A New England and Eastern Canada Edible and Medicinal Mushroom Resource

Mushrooms with Gills, Ridges or Teeth

Chanterelle (Cantharellus cibarius)

Black Trumpet (Craterellus cornucopioides, C. cenerius, C. foetidus)

Small Chanterelles (Craterellus tubaeformis, C. ignicolor)

Hedgehog (Hydnum repandum, H. umbilicatum)

Horse and Meadow Mushroom (Agaricus arvensis, A campestris)

Parasol Mushroom (Macrolepiota procera)

Shaggy Mane (Coprinus comatus)

(White) Matsutake (Tricholoma magnivelare)

Blewit (Lepista nuda)

Oyster Mushroom (Pleurotus ostreatus,  P. populinus)

Mushrooms with Pores

King Bolete (Boletus edulis) Boletus variipes and other.

Two Colored Bolete (Boletus bicolor)

Maitake (Grifola frondosa)

Chicken of the Woods   (Laetiporus sulphureus)

Dryads Saddle (Polyporus squamosus)

Other Mushrooms

Morels (Morchella esculenta, M. elata)

Puffballs  (Calvatia gigantea, Calvatia cyathiformis, others)

Lobster Mushroom (Hypomyces lactifluorum)

Aborted Entoloma (Entoloma abortivum)


Medicinal Mushrooms

Maitake (Grifola frondosa)

Reishi (Ganoderma tsugae, G. lucidum)

Turkey Tail (Trametes versicolor)

Chaga (Inonotus obliquus)

Artist's Conk (Ganoderma applanatum)


Collecting, Photographing and Cooking 

Rules for Collecting

Collecting Tips

Useful Equipment

Photographing Mushrooms

Evaluating Flavor
using basic cooking processes

Dyeing Fabrics and Paper with Mushrooms

Mushroom Photograph Galleries



Contact Mushroom Maineiac 



Lobster Mushroom

(Hypomyces lactifluorum)

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A hat full of lobsters!

You can see why this one is called lobster mushroom. It has a color similar to cooked lobster meat or lobster shell and can have a seafood-like aroma when cooking. It is actually an example of a mold attacking a mushroom. Hypomyces lactifluorum attacks and parasitizes Lactarius piperatus or Russula brevipes and covers the entire fruit body with an orange skin. Lactarius piperatus has a peppery flavor that is improved by Hypomyces. Russula, which is very crumbly, becomes dense and less breakable.

Cap (pileus) Irregular often resembling the shape of the mushroom it attacks. Russula and Lactarius can develop a concave cap and the lobster may look somewhat like that. It can seriously deform the shape though and be very irregular. There are often cracks in the surface. The caps often collect dirt as they come out of the ground and cleaning them can be difficult. If the cap is cracked and dirt has collected in the cracks, it can rapidly spoil. One should not despair as it can be put to other good uses such as dyeing.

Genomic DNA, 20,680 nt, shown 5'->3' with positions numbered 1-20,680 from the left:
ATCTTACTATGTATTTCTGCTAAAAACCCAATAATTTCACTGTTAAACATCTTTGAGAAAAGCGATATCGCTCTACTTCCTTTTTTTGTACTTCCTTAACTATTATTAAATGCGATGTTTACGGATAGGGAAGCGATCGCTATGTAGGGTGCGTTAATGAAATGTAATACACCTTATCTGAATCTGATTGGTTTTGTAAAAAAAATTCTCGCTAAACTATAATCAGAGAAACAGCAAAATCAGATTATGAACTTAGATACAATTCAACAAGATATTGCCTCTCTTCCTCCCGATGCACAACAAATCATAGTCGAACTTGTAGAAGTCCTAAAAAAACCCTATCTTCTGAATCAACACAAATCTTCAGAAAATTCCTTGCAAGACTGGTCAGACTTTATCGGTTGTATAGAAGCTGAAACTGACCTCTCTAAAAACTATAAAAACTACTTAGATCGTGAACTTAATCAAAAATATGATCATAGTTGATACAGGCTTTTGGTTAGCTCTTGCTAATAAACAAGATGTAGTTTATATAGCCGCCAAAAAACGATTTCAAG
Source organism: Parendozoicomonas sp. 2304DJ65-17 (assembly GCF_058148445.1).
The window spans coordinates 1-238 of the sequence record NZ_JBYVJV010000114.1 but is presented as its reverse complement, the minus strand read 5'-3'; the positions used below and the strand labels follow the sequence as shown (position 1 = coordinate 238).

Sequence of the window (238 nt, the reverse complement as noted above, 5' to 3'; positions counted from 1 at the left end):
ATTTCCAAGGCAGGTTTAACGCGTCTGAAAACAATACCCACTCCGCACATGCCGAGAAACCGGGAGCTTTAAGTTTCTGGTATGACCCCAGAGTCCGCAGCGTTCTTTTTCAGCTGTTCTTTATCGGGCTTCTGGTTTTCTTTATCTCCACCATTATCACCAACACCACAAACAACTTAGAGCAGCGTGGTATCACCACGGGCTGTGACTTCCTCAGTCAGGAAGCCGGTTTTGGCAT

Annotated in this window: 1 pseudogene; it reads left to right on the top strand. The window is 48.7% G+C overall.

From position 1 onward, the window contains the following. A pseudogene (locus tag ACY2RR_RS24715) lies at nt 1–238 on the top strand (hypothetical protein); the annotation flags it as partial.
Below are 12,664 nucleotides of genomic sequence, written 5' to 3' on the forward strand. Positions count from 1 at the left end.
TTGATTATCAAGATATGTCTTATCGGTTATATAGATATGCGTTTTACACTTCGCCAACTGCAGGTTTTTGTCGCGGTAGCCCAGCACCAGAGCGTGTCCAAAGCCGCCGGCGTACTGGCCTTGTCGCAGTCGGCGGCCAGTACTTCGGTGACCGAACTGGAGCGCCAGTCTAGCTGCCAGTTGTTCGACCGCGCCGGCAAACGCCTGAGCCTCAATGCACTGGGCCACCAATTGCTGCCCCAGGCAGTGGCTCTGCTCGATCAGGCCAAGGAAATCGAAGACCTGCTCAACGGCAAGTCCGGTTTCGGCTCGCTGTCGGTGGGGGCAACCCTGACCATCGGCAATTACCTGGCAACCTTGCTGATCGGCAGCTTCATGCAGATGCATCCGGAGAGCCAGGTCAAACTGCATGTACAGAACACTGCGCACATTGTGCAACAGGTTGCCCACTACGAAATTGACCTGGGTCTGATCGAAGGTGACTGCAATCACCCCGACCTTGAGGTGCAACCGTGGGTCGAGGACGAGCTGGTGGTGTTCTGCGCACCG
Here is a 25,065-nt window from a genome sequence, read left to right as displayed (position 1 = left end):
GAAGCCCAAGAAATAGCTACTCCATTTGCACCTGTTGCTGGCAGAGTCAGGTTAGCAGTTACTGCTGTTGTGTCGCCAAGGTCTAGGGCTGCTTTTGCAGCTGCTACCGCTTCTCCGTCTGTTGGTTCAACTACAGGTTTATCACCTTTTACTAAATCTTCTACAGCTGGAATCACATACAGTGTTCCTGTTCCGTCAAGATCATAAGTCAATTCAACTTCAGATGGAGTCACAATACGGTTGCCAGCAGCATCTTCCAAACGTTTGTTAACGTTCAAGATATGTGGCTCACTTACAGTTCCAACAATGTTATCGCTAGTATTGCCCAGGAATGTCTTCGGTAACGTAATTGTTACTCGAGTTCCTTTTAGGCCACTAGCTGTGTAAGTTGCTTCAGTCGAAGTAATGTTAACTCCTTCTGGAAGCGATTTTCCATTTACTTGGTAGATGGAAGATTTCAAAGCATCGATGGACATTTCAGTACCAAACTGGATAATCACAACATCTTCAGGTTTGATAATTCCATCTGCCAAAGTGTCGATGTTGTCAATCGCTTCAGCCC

Gills None

Stem (stipe) Usually there is little to no stem.

Flesh is white or slightly orangey white and quite dense

Spores Colorless and difficult to collect.

When and where to find them (ecology) These can be found under a variety of trees but hemlock is a good candidate. September and October seem to be the months when most will be found but they can appear as early as July. Any place where Lactarius, an exceedingly common mushroom that is white with a concave cap, grows, is a possibility. They are very noticeable. Nothing else looks remotely like them.

Preparation: Lobster mushrooms can be highly variable in their flavor characteristics. Nice fresh specimens that are completely white on the interior are best. They can tend to have brown spots that should be trimmed off though. Plain preparation is a good choice. Clean young specimens will often have a seafood odor when you cook them that is a natural with lobster, crab, or other seafood. When sautéing or pan frying, it creates a lobster colored orange juice in the pan that can make your dish more festive and lobster-like. The flavor and aroma characteristics are ephemeral so be sure not overcook or the aroma will be lost. Tempura frying is very pleasant as well.  Often they are delicious but older specimens can be somewhat mealy. Lobsters are a white wine mushroom. Mixing and matching with foods normally associated with white wine is best.

Comments It has been postulated in some mushroom field guides that Hypomyces could attack a poisonous mushroom such as an amanita causing poisoning. There does not seem to be a lot of actual evidence of this. People have eaten this one for hundreds of years with few known incidents. As always, if you have never eaten a particular type of mushroom, try a small amount first. This one can be very choice or not so good in my experience. Often, older specimens can get rot spots from dirt sitting on the top or in crevices of the cap and start to smell bad. Don't give up if you find one that is not great. You could break it or slice it up and distribute it in locations where Russulas and Lactarius grow and hope for the best. 

Lobsters can be used for dyeing wool, some fabrics, or paper and will yield a cinnamon pink to red color with wool when ammonia is used as a mordant.

I did not find many last year. Those I did find were not that good.


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They get dirty and moldy with rot spots if they are a bit old. I took these and cut them up and spread them about where Lactarius and Russula species grow on my property. We'll see what happens next year!


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Find more information here:

Hypomyces Lactifluorum at
Hypomyces lactifluorum at Tom Volk's Fungi
Hypomyces lactifluorum at MykoWeb
Hypomyces lactifluorum at Roger's Mushrooms







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